Lyn Alessandra, class 2016, currently serves as a stage management assistant at Broadway at Music Circus in Sacramento.
What was your major? Major Theatre & Dance, double minor in French and Managerial Economics.
Did you travel? Studied abroad: France
Any research or projects during your time as a student here? Lyn did the Honors project in her senior year: scenic, costume, and bit of lighting design of French play that she studied in France. She took a stage direction class, focusing on a Moliere play, so she thought to design it since she did direction for it.
Courses/Activities in Theatre Dept? Lyn stage managed mostly, but also took classes in every other area of production/theater. She worked through college as a peer advisor and a company manager, then during the summers working at various places
What did you enjoy about the honors project? The Honors project was different because it was all her design. Since it was not assigned to her, it was all her choice and she was able to spend valuable time learning from Maggie Morgan and John Iacovelli. “Faculty connections are very important.”
“It’s your education, take charge if it. Push yourself and reach out to the faculty, and build a connection with them. Make it your own, try to create opportunities for yourself.”
Any internships/apprenticeships/jobs after college? Right after graduation, Lyn worked at Music Circus as a microphone dresser. From that opportunity, she was able to become Production Assistant/ASM at McCoy Rigby in Los Angeles; from there came back to Sacramento, and worked at the Sacramento Theatre Company. She worked at Music Circus again last summer, then moved to Dallas for an apprenticeship for 7 months, which was a production apprenticeship that focused on stage management. She was a Production Assistant for most shows, but she helped build the sets for one show.
How did you get to work at Music Circus? “I applied to be a Stage Management Assistant.” But the Circus had hired two Equity stage managers, so she took whatever they had for that summer. From working as a microphone dresser, she got to know them, and next year she asked if there was an opening in stage management.
How was the move to Dallas for this apprenticeship? “I rented an apartment blindly. I knew nothing about Dallas,” but she talked to people about any tips on living there. She just packed up and left for her apprenticeship when she received the opportunity.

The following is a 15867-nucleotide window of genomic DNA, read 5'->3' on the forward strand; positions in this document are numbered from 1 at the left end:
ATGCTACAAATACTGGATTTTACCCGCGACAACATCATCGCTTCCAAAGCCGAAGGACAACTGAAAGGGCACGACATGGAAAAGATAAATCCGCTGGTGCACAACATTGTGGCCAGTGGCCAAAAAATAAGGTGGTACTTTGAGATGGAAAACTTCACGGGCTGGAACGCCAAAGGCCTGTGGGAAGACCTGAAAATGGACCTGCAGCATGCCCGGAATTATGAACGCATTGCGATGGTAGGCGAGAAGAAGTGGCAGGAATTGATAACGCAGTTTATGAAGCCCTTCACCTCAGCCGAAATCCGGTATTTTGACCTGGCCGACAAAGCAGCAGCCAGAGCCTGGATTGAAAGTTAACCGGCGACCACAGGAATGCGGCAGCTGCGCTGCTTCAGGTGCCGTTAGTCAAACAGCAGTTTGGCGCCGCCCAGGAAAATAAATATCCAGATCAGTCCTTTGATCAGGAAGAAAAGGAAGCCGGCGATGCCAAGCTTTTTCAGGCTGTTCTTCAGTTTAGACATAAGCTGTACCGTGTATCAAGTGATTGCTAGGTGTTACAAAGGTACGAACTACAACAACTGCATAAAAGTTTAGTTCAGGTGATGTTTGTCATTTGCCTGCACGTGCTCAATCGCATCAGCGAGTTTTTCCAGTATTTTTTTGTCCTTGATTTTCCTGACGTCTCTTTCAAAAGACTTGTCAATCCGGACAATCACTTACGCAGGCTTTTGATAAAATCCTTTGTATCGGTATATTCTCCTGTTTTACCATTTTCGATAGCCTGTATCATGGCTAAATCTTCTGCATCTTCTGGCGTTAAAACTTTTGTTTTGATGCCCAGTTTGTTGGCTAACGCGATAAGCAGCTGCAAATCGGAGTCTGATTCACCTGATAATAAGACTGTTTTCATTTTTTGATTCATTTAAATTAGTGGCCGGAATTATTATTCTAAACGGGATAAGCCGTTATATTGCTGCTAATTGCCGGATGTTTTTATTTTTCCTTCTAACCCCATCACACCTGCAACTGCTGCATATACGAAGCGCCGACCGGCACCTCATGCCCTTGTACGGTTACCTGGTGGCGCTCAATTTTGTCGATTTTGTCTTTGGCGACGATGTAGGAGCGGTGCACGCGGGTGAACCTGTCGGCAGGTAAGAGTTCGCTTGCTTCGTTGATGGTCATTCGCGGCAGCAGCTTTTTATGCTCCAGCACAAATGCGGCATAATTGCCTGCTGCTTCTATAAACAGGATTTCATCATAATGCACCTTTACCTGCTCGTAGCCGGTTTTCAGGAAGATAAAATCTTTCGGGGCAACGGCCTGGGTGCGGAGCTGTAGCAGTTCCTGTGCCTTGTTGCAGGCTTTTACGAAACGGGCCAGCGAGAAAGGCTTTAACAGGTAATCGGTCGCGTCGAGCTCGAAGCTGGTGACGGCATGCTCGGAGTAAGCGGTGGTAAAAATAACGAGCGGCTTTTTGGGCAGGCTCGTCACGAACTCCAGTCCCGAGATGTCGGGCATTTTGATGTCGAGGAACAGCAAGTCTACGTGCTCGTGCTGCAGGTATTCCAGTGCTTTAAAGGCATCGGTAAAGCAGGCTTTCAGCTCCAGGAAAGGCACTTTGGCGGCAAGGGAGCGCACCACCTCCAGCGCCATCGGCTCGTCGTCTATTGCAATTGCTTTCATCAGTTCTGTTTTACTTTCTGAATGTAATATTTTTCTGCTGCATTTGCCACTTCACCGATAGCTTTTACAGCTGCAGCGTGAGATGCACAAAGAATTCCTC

What did you take away from your internships experience? From Dallas, she learned more about her own stage management style, and was able to learn new ways of doing things, as they differ from city to city, state to state.
What made you like stage managing? “I had so much fun figuring everything out myself – stage management’s what I want to do.” [As a stage manager,] you need to be able to talk to every person, to every department, and know their jargon.”
“I don’t care what I’m doing, I just always want to be in the theater.”
Did you do any other jobs while working in theatre? She had a side job of dog walking to help with extra bills, then she started selling dog bandanas – “Bark in Style Bandanas,” (check out her Instagram if interested). She also worked briefly in the restaurant industry, in retail, and took a bartender class just in case. But in theatre, she knew she wanted to be a part of Equity, so she pulled a list of every theater in the country that offered Equity points, and considered where she’d be willing to move to work for those Equity points. She wants touring experience before obtaining the Equity title.
Marissa Savaris currently attends Fordham University Law School in New York.
1. Majors: Dramatic Art & English.
2. Did you have any internships during or after college? “No, during college I did not have the chance to intern or work anywhere. I was President of Studio 301 Productions my senior year and a member of Tri Delta, so between those commitments and classes I had barely any extra time.”